Massachusetts June 26, 2019
The 300-Year-Old Curse That Still Plagues This Seaside Town In Massachusetts
Massachusetts is known for its colonial architecture, historic events, and sleepy coastal towns. Being one of the oldest states in the nation makes us proud, but it also means we have our fair share of ghost stories. This spooky tale comes from Salem and involves a centuries-old curse that may still be around today.
Salem, Massachusetts is perhaps best known for being the location of some of history’s most infamous witch trials.
Though the town has since repented for the 17-century hysteria that claimed at least 19 lives, this little coastal community may still be plagued by a spooky curse.
Giles Corey was a Salem farmer. In 1692, he and his wife Martha Corey were accused of witchcraft.
Because he refused to enter a plea of guilty or innocent, Giles Corey was made to lie under a board as heavy stones were placed atop him.
Sheriff George Corwin administered the torture, which was designed to make Corey enter a plea. At the time, people who did not plea could not technically be tried for a crime.
Over the course of two days, Corey was pressed by the sheriff (who occasionally stood on the board himself) and always answered "more weight" when asked to enter a plea.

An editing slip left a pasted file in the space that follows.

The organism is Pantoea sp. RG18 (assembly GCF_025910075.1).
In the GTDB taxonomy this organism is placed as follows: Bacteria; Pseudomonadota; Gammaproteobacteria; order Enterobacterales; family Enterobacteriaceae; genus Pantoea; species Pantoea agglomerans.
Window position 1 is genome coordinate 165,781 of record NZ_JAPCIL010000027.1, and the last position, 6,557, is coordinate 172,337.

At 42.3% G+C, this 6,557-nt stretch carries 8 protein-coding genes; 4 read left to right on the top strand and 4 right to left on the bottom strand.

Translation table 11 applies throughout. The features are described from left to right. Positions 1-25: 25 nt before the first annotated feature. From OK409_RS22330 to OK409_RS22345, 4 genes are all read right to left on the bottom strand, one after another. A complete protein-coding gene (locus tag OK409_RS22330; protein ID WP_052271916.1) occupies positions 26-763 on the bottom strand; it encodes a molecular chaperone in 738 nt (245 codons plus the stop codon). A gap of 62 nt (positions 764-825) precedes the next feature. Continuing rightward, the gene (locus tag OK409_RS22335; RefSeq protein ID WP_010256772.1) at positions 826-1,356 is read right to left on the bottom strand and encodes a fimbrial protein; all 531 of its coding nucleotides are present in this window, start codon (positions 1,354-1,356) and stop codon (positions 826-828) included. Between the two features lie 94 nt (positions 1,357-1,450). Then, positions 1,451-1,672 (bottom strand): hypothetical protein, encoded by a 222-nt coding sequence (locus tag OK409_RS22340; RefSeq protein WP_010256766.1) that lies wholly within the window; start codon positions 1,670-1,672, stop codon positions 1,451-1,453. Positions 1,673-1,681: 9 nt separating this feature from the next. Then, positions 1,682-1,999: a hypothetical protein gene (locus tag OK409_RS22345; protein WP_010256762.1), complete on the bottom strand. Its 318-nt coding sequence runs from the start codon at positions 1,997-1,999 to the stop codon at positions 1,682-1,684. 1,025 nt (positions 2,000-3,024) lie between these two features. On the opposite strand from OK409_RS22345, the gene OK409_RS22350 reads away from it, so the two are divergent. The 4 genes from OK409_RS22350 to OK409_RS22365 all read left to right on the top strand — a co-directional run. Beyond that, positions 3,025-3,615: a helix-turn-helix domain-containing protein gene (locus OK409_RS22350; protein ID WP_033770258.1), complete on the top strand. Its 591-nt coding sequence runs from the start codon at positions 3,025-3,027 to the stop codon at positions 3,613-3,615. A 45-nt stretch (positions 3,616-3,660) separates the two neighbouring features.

When he finally died without entering a plea on September 19, Corey’s estate passed to his sons. If he had plead, the estate would have gone to the government.
According to some tellings, Corey used his last words to curse the sheriff and the town of Salem.
Since then, the role of sheriff in Salem has come with a scary price.
In 1978, Salem Sheriff Robert E. Cahill was forced to retire due to developing a rare blood condition and heart problems.
After looking into the history of the department at the sheriff’s office, he discovered a chilling pattern.
The sheriff before him had also developed a rare blood condition. And the sheriff before that had died of a heart attack.
And the sheriff before that. And the sheriff before that.
Apparently, Cahill found that as far back as the records went, every Salem sheriff since Corwin had suffered some sort of heart of blood problems.
Some say the curse was broken when the sheriff’s office was moved from Salem to the town of Middleton in 1991, but others aren’t so sure.
Local legends also hold that the ghost of Giles Corey appears at his graveside just before a catastrophe is about to strike Salem. Accounts from the Great Salem Fire of 1914 relate that a strange man was seen standing at the Corey grave the night before the disaster.
Though we can’t say whether the curse is fact or fiction, the legend of Giles Corey still lingers in Salem to this day.
You can read more about the curse of Giles Corey
here. To learn more about the creepiest spots in the state, check out our terrifying road trip through Massachusetts here.